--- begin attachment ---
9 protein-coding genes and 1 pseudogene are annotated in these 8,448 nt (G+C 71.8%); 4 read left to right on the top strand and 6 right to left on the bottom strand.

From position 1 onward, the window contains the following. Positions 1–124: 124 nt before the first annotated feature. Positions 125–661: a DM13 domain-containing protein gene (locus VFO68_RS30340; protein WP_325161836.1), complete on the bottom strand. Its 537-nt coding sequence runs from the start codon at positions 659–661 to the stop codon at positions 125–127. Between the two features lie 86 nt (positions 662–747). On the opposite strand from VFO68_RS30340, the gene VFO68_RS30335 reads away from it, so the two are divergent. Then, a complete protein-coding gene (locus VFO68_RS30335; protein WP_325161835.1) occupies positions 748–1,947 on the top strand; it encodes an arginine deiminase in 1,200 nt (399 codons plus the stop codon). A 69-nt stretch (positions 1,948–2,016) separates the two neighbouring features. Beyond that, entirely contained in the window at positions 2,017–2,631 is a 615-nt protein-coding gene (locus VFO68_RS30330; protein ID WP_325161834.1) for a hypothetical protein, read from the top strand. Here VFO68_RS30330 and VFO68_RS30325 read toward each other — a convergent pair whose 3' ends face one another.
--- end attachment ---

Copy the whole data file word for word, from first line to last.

9 protein-coding genes and 1 pseudogene are annotated in these 8,448 nt (G+C 71.8%); 4 read left to right on the top strand and 6 right to left on the bottom strand.

From position 1 onward, the window contains the following. Positions 1–124: 124 nt before the first annotated feature. Positions 125–661: a DM13 domain-containing protein gene (locus VFO68_RS30340; protein WP_325161836.1), complete on the bottom strand. Its 537-nt coding sequence runs from the start codon at positions 659–661 to the stop codon at positions 125–127. Between the two features lie 86 nt (positions 662–747). On the opposite strand from VFO68_RS30340, the gene VFO68_RS30335 reads away from it, so the two are divergent. Then, a complete protein-coding gene (locus VFO68_RS30335; protein WP_325161835.1) occupies positions 748–1,947 on the top strand; it encodes an arginine deiminase in 1,200 nt (399 codons plus the stop codon). A 69-nt stretch (positions 1,948–2,016) separates the two neighbouring features. Beyond that, entirely contained in the window at positions 2,017–2,631 is a 615-nt protein-coding gene (locus VFO68_RS30330; protein ID WP_325161834.1) for a hypothetical protein, read from the top strand. Here VFO68_RS30330 and VFO68_RS30325 read toward each other — a convergent pair whose 3' ends face one another.